Fall Protection

Fall Protection: An Urgent Priority for the Construction Industry

Working high above the ground is inherently dangerous. And construction workers do so routinely. So, it’s no surprise that falls from height are among the most common causes of injury in the construction industry. 

According to 2020 data from the Occupational Safety and Health Administration (OSHA), falls to lower levels accounted for 34.8 percent of construction fatalities that year. The actual number of deaths—351—may seem small relative to other hazards, but each one represents a real human being—a person with aspirations, potential, and family members who are left to grieve. 

Beyond the human toll of these tragedies, they also cost employers in lost time and productivity. They cost insurance companies in rising claims, which in turn cost contractors in higher premiums. And this statistic doesn’t include the unnumbered incidents of workers injured by falls—which incur yet more of those same costs along with medical expenses. Most tragically, many of those deaths and injuries might have been prevented with the protection systems that are now widely available.


At Rainwater Construction Company we take the safety of our workers very seriously. We adhere to  documented safety protocols, and our impeccable safety record is the result of a conscious, on-going effort to take care of our teams. Whether it’s weather protection, height protection, basic pre-workday stretching or the strict enforcement of personal protective equipment (PPE) rules, we are always looking out for ways to improve safety on the job and educate our team members about the standards and regulations that exist for their benefit.


OSHA has specific regulations requiring fall protection systems for the construction industry. Among other requirements, whenever workers are six feet or more above a lower level, their employers must provide:

  • Guardrails, safety nets, or personal fall arrest systems
  • Covers for skylights and holes   
  • Guardrail systems for ramps, runways and other walkways  
  • Guardrail systems, fences, barricades, or covers for pits, shafts or similar excavations

Predictably, not all contractors abide by these requirements. As a result, failure to provide adequate fall protection was the top cause of OSHA violations in the construction industry for 2022. To remedy this situation, OSHA approved safety training and certification for fall protection can be obtained from various private vendors. 


The most effective way to eliminate the risk of falling is to avoid working at height in the first place. While this obviously is not possible in all cases, many tasks can be performed using poles or tool extensions, or by using cranes and other machinery instead of people.

Man on jobsite walking up stairs with safety harness

Guardrails can physically prevent workers from getting near hazardous areas or falling from scaffolding and walkways. These must be erected specifically for each jobsite—an added expense, but worth the trouble.

Jobsite Safety Clip

Fall restraints can be attached to individual workers, limiting their range of movement and effectively keeping them away from hazardous areas—such as the edge of a roof.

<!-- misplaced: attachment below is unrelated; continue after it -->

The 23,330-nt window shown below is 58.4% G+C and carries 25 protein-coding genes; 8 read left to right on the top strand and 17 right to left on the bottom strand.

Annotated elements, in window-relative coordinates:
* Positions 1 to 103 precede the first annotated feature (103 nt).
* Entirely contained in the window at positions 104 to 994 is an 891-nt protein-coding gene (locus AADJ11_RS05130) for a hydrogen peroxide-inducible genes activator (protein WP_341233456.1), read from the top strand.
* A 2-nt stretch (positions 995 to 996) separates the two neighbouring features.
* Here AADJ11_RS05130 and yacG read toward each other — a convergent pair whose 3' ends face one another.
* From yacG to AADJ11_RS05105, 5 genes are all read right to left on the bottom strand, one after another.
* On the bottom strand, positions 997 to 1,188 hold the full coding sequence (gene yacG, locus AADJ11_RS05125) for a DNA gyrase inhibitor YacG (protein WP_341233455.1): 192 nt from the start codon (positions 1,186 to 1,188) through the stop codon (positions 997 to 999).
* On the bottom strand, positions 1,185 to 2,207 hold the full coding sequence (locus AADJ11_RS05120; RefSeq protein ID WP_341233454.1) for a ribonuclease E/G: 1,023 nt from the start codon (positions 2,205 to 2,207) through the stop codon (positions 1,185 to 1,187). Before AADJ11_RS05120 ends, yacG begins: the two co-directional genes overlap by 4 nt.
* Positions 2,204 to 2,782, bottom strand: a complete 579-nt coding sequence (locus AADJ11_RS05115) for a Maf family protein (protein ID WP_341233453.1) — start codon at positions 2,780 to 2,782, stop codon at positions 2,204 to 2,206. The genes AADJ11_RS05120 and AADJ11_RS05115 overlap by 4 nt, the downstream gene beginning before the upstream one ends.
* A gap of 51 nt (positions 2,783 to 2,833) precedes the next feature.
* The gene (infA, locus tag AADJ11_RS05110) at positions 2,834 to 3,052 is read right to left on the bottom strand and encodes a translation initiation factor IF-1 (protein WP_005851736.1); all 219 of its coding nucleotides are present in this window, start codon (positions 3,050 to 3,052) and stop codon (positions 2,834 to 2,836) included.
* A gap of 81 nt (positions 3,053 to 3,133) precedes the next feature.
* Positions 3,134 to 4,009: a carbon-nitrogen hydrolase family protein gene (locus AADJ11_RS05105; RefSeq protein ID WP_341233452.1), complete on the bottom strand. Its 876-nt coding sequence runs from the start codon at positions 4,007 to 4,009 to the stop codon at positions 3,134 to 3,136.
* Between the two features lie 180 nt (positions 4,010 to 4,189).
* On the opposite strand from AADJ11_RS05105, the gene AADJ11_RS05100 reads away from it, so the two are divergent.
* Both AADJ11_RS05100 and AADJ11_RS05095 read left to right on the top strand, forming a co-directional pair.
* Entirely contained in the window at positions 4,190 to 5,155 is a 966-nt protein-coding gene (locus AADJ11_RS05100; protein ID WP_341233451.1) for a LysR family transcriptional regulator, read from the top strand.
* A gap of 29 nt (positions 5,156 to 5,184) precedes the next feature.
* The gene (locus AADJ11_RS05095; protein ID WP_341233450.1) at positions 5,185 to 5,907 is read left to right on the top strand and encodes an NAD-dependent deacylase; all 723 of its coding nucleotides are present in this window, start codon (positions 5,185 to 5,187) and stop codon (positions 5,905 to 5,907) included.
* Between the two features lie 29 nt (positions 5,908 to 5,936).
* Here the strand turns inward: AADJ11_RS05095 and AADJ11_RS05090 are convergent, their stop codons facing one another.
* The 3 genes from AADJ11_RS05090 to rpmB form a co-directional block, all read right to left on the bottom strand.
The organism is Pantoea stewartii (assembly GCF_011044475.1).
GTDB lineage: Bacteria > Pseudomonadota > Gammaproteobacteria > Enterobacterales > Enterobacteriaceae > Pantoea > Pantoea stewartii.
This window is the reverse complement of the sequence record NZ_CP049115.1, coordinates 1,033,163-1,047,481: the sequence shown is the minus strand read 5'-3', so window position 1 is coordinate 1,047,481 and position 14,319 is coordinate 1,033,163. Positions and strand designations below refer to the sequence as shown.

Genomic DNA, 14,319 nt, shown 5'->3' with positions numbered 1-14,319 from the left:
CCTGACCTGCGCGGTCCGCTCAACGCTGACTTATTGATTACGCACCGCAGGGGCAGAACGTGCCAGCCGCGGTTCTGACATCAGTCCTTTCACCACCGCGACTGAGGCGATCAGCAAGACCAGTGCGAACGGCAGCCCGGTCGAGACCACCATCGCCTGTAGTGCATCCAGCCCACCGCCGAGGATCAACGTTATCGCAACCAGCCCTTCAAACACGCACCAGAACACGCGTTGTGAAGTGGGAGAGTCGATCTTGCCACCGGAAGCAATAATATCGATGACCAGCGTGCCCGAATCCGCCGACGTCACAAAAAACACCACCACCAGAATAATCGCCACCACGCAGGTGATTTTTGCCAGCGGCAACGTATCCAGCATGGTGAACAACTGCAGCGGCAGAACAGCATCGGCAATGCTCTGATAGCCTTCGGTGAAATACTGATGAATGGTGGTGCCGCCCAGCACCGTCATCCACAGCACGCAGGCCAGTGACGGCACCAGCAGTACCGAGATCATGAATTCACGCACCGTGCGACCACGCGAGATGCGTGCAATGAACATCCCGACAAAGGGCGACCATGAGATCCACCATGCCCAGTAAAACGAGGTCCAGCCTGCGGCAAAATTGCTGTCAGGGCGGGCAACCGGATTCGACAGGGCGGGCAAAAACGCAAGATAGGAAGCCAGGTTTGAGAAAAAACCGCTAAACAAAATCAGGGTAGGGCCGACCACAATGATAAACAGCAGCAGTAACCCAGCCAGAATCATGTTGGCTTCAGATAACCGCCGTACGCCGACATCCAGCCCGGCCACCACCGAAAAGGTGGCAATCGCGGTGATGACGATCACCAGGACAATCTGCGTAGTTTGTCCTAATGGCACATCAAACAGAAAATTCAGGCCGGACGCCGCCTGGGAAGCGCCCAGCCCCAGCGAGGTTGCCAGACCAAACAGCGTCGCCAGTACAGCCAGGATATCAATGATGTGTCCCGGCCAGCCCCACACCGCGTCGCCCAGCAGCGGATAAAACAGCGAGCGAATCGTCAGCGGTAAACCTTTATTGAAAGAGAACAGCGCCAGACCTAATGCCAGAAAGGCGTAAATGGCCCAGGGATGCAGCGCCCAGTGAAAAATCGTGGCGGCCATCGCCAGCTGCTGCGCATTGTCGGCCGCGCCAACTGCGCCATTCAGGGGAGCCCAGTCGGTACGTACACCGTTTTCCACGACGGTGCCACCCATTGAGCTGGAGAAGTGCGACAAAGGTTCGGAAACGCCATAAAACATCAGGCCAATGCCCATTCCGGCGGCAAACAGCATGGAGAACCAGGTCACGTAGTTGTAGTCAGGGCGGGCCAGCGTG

Industrial Harness

Fall arrest systems presume that an individual may fall but employ devices to mitigate the impact. An essential component of such systems is the safety harness, which a worker can wear and attach to an anchor point with a lanyard or lifeline. Safety harnesses are essential for roofers, tree trimmers, and people who work on high-rise buildings or aerial lifts (cherry pickers). The current standard is a full-body harness, similar to those worn by mountaineers and rock climbers. These harnesses distribute the stress of impact to the less-vulnerable parts of the body, representing a great improvement over the waist belts that were once common. Some lanyards lock automatically when extended, potentially limiting the distance of a fall and minimizing injury. And many systems employ self-retracting lifelines (SRL), which contain spring-loaded retracting web or cable lanyards wound around an internal drum. If a fall occurs, the mechanism automatically locks and arrests the fall. 

A fall arrest system is only as good as the anchor it attaches to, so a wide variety of anchor types are available, depending on what they attach to: wood, steel, concrete, roofs, windows, etc.

Clipping in a Harness

Much construction work involves the use of ladders, and the safe version of a ladder is known as a cable-climb system. A cable is attached to the ladder, and the worker can use a cable grab attached to the sternal D-ring on the harness to move up and down the ladder. If the worker falls, the cable safety sleeve will lock onto the cable and arrest the fall.

Safety Netting

Safety netting performs the same function as the net in a circus trapeze act: catching people that fall before they hit the ground. There are numerous brands and types of safety netting available, all performing the same basic function.


Butler Manufacturing offers two mesh products that provide fall protection: Sky-Web® and Sky-Web II® protect against leading-edge-of-roof falls and reduce the distance of falls when they occur. When construction is complete, the mesh can then double as a support for roof insulation.


Beyond all these devices, it’s most important for construction teams to have a safety plan in place, to quickly and effectively treat fall victims when preventive measures fail. Workers as well as supervisors should be trained in these plans—and practice them.

And of course, the best protection is to avoid, whenever possible, situations that incur the risk of falling.

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